Reader: Are you a jazz Super Fan? Do you know a jazz Super Fan? If so, be sure to see the call-to-action at the end of this column. But first, meet our Super Fan for June, Donna M.: Raised on soul music, Donna M. was a relative late-comer to jazz (Vince Guaraldi's
Peanuts score notwithstanding!), but once she got the message, she jumped in as a full-fledged Super Fan. Her journey with jazz took her from tragic loss to love, and her desire to share her enthusiasm for the music she says saved her from despair led to unexpected social media success. Tell us a little about yourself.
I was born and raised in the city of "Brotherly Love and Sisterly Affection" (that's unofficial!), Philadelphia
, PA. My hometown for the last seven years has been Seattle
, WA, where I work for a small tech company.
Besides music, my passions are reading books on history, biographies, and finance, international travel, cooking, gardening, wildlife, birding, and animal welfare. I am making a commitment this year to hike the numerous trails in the area. The Pacific Northwest is truly beautiful. What's your earliest memory of music?
The soundtrack of my childhood was all things Motown and the soul music produced by the hit-making record label, Philadelphia International. My mother's taste in music filled the household daily: Stevie Wonder, The Delfonics, the Chi-lites, Isaac Hayes, Main Ingredient, WAR, Gladys Knight and the Pips, Minnie Rippleton, The Temptations, Rufus featuring Chaka Khan, the Isley Brothers, Bobby Womack...the list goes on and on. My favorites were the Jackson 5 (Michael Jackson was my first crushbefore the surgeries!) and Marvin Gaye. My maternal grandfather would often come to prepare Sunday dinner, and he'd have What's Going On?
on repeat on the record player. That album is a permanent part of my musical DNA.
I wasn't formally exposed to jazz as a child, but I loved the soundtracks to all of the Peanuts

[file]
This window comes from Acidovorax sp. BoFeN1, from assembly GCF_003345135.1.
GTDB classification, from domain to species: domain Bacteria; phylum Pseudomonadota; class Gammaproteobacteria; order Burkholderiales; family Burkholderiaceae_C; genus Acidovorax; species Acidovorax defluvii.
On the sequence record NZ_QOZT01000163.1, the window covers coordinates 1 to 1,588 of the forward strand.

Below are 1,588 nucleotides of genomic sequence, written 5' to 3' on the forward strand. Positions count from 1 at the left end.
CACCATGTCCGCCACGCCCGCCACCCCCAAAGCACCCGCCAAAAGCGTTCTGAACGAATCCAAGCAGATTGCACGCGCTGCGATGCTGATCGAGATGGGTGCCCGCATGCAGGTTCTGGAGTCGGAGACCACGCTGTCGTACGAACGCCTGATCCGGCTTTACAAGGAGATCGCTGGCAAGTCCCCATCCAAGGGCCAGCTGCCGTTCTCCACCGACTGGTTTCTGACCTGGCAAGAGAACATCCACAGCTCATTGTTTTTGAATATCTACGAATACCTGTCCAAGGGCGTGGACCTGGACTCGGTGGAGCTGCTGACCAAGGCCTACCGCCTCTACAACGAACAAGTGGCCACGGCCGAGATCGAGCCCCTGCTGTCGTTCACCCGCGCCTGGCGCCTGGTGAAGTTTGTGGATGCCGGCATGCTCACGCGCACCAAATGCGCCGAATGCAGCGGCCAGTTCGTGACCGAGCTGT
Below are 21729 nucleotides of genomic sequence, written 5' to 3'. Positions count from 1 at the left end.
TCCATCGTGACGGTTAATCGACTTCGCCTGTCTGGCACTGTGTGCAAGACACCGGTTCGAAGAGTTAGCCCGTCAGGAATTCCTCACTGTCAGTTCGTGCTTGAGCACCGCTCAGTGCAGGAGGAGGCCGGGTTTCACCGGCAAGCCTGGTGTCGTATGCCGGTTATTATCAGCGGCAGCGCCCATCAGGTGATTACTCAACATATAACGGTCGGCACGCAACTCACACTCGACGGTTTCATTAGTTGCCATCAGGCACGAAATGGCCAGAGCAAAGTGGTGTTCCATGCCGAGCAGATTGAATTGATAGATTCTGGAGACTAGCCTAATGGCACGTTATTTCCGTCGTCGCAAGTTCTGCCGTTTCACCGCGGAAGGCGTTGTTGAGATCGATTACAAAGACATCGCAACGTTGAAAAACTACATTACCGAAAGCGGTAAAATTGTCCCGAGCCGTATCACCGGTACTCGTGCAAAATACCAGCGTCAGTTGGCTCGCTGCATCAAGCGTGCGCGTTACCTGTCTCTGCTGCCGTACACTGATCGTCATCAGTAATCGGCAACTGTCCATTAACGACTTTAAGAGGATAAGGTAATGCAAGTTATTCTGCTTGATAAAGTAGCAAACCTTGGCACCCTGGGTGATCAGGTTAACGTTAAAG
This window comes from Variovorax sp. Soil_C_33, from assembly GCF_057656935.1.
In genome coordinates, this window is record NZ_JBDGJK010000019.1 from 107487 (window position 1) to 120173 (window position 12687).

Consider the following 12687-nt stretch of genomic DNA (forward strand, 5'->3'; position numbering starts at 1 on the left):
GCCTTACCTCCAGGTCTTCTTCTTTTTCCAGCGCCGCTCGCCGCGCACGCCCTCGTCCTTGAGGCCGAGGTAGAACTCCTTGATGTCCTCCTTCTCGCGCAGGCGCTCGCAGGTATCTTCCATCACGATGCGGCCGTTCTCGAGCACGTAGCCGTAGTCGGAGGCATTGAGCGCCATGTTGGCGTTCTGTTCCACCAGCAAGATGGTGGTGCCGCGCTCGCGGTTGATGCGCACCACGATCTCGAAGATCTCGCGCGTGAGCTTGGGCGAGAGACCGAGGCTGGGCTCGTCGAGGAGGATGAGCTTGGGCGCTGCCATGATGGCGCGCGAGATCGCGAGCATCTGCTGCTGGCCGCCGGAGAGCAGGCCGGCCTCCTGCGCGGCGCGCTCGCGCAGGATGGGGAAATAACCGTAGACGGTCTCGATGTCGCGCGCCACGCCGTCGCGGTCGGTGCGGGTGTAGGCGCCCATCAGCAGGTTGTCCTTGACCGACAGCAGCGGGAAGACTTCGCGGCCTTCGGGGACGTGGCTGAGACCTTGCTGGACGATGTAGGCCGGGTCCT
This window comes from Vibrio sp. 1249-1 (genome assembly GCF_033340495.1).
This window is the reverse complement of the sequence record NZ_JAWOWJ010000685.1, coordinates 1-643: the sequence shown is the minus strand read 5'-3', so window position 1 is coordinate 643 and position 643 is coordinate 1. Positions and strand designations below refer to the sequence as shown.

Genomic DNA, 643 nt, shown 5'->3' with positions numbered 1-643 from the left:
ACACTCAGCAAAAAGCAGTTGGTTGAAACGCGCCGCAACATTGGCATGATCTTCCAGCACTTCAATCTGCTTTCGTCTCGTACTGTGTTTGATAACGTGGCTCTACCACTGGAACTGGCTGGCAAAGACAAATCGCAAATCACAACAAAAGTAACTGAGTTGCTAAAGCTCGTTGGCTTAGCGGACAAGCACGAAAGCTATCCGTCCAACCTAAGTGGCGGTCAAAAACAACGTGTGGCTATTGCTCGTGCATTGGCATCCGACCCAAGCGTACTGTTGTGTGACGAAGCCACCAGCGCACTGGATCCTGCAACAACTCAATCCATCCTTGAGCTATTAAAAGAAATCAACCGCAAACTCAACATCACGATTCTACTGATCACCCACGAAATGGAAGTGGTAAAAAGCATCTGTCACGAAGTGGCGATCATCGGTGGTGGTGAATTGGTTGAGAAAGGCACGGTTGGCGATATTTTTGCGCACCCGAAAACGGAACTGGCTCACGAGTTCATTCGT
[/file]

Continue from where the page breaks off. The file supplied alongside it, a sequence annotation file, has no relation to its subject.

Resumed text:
television specials. It wasn't until I was almost an adult that I realized that Vince Guaraldi
's music was jazz. How old were you when you got your first recording?
I remember saving my allowance around the age of 11 to buy 12" singles. The first one I got was Marvin Gaye's "Got to Give It Up." It's the ultimate get-up- and-dance song, and I was in heaven. What was the first concert you ever attended?
It was a Jackson 5 concert at the Spectrum in Philadelphia. But the first one I actually paid for myself was Prince's Purple Rain
concert in 1984, also at the Spectrum. I went with my high school sweetheart. It was amazing to me that Prince had the same, if not more, energy than he appeared to have in the Purple Rain
movie. Was there one album or experience that was your doorway to jazz?
In appreciation of volunteer work I had done for the PEco Energy Jazz Festival back in 1996, I was given free tickets to see Shirley Horn
and Roy Hargrove
. It was one of the first bona fide jazz shows I ever attended, and I didn't know what to expect. I had heard of Shirley Horn, but I wasn't familiar with her music. (That's pretty sad, I know).
At that concert I got a glimpse of what would captivate me a decade later. The music was alive with emotion inferred pain and heartache, along with triumph and redemption. From Shirley Horn's lyrics to Roy Hargrove's trumpet playing, it provided an impromptu soundtrack to what was going on in my life at the time.
Then there was the trombonist...
I didn't catch his name when Roy Hargrove introduced him. All I know is that my guests and I couldn't keep our eyes off of him. Ku-umba Frank Lacy
was like a controlled Tasmanian Devil (that's a good thing!). His energy, his exuberant playing, and the way he engaged the audience..."WOW!"
That was my introduction to live jazz. I'm not sure why I didn't pursue it further at that time. How long have you been going out to hear live music?
Almost 45 years (gulp!). How often do you go out to hear live music?
Approximately four times a month. What is it about live music that makes it so special for you?
What I love about live jazz is the intimacy of the room, especially when there's a savvy audience that appreciates what the artists are bringing to the table.
Another aspect of live jazz, when compared to a pop concert, is that you never get the tunes the way they were recorded. There are always different nuances and flavors that truly depend on what's going on in the world, how a musician's day went, etc. Each show is different, and every solo is different from the last time they played it. What are the elements of an amazing concert?
Musicianship, mastery, and heart. What makes a great jazz club?
A place where the musicians most respected by other musicians play. A place that is down to earth, and serves affordable, tasty food that doesn't require someone to be a foodie to enjoy it.